1469105 View in PubMed
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The 2010 American college of rheumatology fibromyalgia survey diagnostic criteria and symptom severity scale is a valid and reliable tool in a French speaking fibromyalgia cohort.

https://arctichealth.org/en/permalink/ahliterature120514
Source
BMC Musculoskelet Disord. 2012;13:179
Publication Type
Article
Date
2012
Author
Mary-Ann Fitzcharles
Peter A Ste-Marie
Pantelis Panopalis
Henri Ménard
Yoram Shir
Fred Wolfe
Author Affiliation
Division of Rheumatology, McGill University, Montreal, Canada. mary-ann.fitzcharles@muhc.mcgill.ca
Source
BMC Musculoskelet Disord. 2012;13:179
Date
2012
Language
English
Publication Type
Article
Keywords
Adult
Comprehension
Disability Evaluation
Female
Fibromyalgia - diagnosis - epidemiology - physiopathology - psychology
Health Surveys
Humans
Language
Male
Middle Aged
Pain Measurement
Predictive value of tests
Quality of Life
Quebec - epidemiology
Questionnaires
Reproducibility of Results
Severity of Illness Index
Abstract
Fibromyalgia (FM) is a pain condition with associated symptoms contributing to distress. The Fibromyalgia Survey Diagnostic Criteria and Severity Scale (FSDC) is a patient-administered questionnaire assessing diagnosis and symptom severity. Locations of body pain measured by the Widespread Pain Index (WPI), and the Symptom Severity scale (SS) measuring fatigue, unrefreshing sleep, cognitive and somatic complaints provide a score (0-31), measuring a composite of polysymptomatic distress. The reliability and validity of the translated French version of the FSDC was evaluated.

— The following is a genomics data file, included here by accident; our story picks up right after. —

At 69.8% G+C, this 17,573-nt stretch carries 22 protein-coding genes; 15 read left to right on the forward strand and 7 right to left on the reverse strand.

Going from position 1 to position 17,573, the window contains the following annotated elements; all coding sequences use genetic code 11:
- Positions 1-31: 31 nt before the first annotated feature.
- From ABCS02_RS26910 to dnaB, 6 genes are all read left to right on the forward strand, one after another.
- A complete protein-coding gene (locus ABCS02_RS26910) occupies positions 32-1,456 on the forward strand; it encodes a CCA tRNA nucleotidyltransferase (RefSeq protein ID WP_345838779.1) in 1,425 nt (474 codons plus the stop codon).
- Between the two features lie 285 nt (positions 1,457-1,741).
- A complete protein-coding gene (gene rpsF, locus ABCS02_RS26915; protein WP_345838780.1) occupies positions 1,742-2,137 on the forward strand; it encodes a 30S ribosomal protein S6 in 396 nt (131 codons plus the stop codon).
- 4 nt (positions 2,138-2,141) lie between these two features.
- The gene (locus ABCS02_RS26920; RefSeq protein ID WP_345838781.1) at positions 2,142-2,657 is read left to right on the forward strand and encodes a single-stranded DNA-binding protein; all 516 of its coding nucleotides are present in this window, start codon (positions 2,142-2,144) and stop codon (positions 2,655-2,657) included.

The French FSDC was administered twice to 73 FM patients, and was correlated with measures of symptom status including: Fibromyalgia Impact Questionnaire (FIQ), Health Assessment Questionnaire (HAQ), McGill Pain Questionnaire (MPQ), and a visual analogue scale (VAS) for global severity and pain. Test-retest reliability, internal consistency, and construct validity were evaluated.